Electrohydrodynamic processing (EHDP) has revolutionized nanotechnology since it is a simple method for developing microstructures and nanostructures from a wide range of polymer solutions using the application of high voltages. However, EHDP has scarcely been introduced into food engineering courses at any educational level, whereas it is fundamental for professionals in the discipline. The present educational article aims to introduce, for the first time, the basis of the EHDP technology and its management to students in postgraduate courses for food emulsion and related disciplines. To this end, the document reports the step-by-step preparation of zein solutions in aqueous ethanol with varying weight protein contents and the characterization of such solutions in terms of their density, viscosity, surface tension, and conductivity. Then, the methodology also describes the processability of the resultant zein solutions using EHDP. Process parameters, including applied voltage, flow-rate, and tip-to-collector distance, were studied to optimize proper deposition of zein materials in the form of a wide range of morphologies, from nanobeads to microfibers. The attained results were related to the zein solution properties and processing conditions, which can help to understand the effect of these parameters and exemplify the potential of this technology to develop novel ultrathin food hydrocolloid structures. Finally, the application of this methodology was assessed through online surveys taken during food engineering courses and findings indicate that postgraduate students appreciate the exposure provided by the experimental activities, particularly to achieve familiarity with food hydrocolloid solutions and scientific literacy in the EHDP technology. Full article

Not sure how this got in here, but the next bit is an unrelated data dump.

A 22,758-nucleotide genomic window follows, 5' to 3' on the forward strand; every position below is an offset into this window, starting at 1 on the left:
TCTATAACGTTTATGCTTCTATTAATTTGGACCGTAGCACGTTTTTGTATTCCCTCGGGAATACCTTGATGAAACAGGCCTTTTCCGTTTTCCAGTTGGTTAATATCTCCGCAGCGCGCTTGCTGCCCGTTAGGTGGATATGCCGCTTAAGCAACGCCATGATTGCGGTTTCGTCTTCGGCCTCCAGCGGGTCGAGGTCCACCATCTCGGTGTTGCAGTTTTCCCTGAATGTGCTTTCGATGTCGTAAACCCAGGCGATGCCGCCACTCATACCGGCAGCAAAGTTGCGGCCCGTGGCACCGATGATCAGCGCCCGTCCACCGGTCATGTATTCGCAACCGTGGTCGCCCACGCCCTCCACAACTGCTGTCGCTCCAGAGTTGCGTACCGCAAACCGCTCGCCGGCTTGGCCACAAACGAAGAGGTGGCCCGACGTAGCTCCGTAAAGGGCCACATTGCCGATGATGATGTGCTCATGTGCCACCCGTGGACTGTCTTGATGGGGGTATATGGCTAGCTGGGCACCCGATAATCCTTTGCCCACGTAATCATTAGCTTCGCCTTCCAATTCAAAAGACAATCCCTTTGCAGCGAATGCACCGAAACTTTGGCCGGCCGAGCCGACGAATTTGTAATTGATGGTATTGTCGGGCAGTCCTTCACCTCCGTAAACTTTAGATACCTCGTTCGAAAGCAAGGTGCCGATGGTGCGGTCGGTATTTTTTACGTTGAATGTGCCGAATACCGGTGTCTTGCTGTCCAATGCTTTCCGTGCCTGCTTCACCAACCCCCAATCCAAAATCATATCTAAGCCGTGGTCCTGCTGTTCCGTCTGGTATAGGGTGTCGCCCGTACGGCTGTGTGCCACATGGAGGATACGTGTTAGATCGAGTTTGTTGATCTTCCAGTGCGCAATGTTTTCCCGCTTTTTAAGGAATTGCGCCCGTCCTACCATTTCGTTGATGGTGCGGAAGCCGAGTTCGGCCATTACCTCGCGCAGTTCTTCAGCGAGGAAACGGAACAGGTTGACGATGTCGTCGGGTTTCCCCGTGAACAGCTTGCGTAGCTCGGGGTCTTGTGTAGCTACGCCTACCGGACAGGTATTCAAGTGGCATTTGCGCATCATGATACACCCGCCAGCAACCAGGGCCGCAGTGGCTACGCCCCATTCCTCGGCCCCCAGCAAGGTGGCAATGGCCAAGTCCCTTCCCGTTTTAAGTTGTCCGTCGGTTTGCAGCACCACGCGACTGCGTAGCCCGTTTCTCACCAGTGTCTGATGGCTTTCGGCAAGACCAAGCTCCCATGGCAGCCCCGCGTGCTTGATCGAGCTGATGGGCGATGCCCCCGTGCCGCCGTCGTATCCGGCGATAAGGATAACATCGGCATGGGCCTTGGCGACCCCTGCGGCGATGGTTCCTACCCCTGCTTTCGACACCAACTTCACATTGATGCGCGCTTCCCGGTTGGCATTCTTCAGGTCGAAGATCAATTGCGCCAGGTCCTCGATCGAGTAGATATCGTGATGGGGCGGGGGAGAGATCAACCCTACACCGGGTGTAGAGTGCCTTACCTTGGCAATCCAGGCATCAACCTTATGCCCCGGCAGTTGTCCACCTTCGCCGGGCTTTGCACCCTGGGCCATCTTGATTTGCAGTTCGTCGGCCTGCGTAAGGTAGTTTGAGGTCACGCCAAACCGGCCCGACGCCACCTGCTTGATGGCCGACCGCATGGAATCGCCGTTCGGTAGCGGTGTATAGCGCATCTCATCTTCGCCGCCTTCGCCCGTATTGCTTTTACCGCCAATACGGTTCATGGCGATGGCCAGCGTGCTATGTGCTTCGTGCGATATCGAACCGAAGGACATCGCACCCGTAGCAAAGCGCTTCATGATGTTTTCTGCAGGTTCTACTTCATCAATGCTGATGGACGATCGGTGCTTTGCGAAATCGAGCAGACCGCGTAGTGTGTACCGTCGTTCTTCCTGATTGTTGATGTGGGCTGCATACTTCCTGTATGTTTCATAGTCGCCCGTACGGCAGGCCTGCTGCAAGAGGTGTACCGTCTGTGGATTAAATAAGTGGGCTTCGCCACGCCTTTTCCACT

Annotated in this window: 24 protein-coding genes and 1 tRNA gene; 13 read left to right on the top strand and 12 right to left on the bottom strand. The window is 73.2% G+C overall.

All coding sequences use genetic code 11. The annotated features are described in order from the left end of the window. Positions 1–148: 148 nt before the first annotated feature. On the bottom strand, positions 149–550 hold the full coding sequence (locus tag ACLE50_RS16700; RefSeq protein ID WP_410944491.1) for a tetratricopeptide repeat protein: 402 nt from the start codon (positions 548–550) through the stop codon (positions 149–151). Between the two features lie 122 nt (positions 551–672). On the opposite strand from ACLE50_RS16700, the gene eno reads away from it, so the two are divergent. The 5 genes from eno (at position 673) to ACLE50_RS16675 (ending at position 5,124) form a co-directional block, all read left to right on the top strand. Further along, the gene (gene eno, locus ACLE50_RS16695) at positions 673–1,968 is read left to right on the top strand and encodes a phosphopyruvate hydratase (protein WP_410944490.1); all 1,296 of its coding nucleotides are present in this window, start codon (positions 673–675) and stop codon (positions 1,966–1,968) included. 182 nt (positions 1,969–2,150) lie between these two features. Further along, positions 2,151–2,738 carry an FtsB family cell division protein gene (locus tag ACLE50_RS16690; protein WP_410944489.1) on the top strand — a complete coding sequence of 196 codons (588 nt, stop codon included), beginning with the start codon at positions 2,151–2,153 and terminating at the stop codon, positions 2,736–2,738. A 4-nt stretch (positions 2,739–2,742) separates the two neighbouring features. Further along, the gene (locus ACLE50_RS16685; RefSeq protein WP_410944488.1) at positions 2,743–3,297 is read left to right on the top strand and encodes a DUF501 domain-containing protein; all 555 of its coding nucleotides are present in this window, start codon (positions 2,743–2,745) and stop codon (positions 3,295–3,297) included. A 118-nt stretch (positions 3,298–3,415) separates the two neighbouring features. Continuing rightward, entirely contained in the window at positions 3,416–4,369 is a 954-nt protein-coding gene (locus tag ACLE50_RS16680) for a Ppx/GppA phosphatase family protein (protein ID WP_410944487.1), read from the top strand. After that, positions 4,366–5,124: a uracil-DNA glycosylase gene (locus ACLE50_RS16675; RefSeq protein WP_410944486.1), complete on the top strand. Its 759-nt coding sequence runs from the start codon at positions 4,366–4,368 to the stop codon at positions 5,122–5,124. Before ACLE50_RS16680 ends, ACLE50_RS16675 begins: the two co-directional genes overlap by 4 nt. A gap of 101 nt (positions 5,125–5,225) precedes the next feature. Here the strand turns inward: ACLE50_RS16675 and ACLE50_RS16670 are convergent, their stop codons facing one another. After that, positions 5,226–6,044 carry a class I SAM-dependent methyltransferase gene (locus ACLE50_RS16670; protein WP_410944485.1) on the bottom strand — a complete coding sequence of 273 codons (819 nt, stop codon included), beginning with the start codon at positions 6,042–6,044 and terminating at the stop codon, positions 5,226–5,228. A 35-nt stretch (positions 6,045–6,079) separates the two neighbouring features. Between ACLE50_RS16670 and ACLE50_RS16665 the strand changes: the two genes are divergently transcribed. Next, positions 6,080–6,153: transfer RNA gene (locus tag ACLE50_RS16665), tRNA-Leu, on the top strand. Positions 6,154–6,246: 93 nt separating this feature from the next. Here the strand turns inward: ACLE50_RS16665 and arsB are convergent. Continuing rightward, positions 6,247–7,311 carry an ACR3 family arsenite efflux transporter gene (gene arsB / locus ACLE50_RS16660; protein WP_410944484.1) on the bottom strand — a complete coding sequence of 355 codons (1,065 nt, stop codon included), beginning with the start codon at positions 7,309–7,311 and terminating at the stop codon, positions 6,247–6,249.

(This article belongs to the Special Issue Education Technology and Literacies: State of the Art)
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Article
Through the COVID-19 to Prospect Online School Learning: Voices of Students from China, Lebanon, and the US
Educ. Sci. 2022, 12(7), 472; https://doi.org/10.3390/educsci12070472 - 08 Jul 2022
Cited by 1 | Viewed by 544
Abstract
Online learning has emerged as a widely used learning mode and will likely supplement traditional learning in the post-pandemic era. The purpose of this study is to present student voices of online school education by investigating students’ online learning experiences during the COVID-19 [...] Read more.